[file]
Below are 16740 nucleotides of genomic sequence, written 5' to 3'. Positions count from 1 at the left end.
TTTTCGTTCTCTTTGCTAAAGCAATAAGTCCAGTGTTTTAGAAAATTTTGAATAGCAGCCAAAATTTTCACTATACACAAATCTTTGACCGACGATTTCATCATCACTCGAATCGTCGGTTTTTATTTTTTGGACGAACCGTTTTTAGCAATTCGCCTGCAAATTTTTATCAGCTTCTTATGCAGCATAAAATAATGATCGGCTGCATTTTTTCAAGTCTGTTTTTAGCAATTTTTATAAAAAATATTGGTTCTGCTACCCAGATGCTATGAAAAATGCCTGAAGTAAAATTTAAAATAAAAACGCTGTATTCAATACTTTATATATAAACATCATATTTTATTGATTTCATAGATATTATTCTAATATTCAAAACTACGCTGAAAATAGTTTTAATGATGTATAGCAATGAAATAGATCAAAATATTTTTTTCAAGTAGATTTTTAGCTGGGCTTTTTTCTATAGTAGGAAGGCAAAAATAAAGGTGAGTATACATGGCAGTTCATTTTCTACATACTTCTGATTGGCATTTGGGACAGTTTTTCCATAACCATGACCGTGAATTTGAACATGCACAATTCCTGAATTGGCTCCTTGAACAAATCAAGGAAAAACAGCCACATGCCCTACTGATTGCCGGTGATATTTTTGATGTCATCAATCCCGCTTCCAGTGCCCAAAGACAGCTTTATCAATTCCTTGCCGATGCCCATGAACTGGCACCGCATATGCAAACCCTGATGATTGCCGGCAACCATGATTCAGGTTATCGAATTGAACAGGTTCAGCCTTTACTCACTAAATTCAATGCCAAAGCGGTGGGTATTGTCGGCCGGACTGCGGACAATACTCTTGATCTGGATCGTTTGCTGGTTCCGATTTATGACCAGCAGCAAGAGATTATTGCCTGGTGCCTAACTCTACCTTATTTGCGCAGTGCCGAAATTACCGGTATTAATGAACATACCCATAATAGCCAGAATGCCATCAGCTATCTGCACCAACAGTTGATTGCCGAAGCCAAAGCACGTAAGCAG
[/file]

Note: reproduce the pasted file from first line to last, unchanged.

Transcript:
Below are 16740 nucleotides of genomic sequence, written 5' to 3'. Positions count from 1 at the left end.
TTTTCGTTCTCTTTGCTAAAGCAATAAGTCCAGTGTTTTAGAAAATTTTGAATAGCAGCCAAAATTTTCACTATACACAAATCTTTGACCGACGATTTCATCATCACTCGAATCGTCGGTTTTTATTTTTTGGACGAACCGTTTTTAGCAATTCGCCTGCAAATTTTTATCAGCTTCTTATGCAGCATAAAATAATGATCGGCTGCATTTTTTCAAGTCTGTTTTTAGCAATTTTTATAAAAAATATTGGTTCTGCTACCCAGATGCTATGAAAAATGCCTGAAGTAAAATTTAAAATAAAAACGCTGTATTCAATACTTTATATATAAACATCATATTTTATTGATTTCATAGATATTATTCTAATATTCAAAACTACGCTGAAAATAGTTTTAATGATGTATAGCAATGAAATAGATCAAAATATTTTTTTCAAGTAGATTTTTAGCTGGGCTTTTTTCTATAGTAGGAAGGCAAAAATAAAGGTGAGTATACATGGCAGTTCATTTTCTACATACTTCTGATTGGCATTTGGGACAGTTTTTCCATAACCATGACCGTGAATTTGAACATGCACAATTCCTGAATTGGCTCCTTGAACAAATCAAGGAAAAACAGCCACATGCCCTACTGATTGCCGGTGATATTTTTGATGTCATCAATCCCGCTTCCAGTGCCCAAAGACAGCTTTATCAATTCCTTGCCGATGCCCATGAACTGGCACCGCATATGCAAACCCTGATGATTGCCGGCAACCATGATTCAGGTTATCGAATTGAACAGGTTCAGCCTTTACTCACTAAATTCAATGCCAAAGCGGTGGGTATTGTCGGCCGGACTGCGGACAATACTCTTGATCTGGATCGTTTGCTGGTTCCGATTTATGACCAGCAGCAAGAGATTATTGCCTGGTGCCTAACTCTACCTTATTTGCGCAGTGCCGAAATTACCGGTATTAATGAACATACCCATAATAGCCAGAATGCCATCAGCTATCTGCACCAACAGTTGATTGCCGAAGCCAAAGCACGTAAGCAG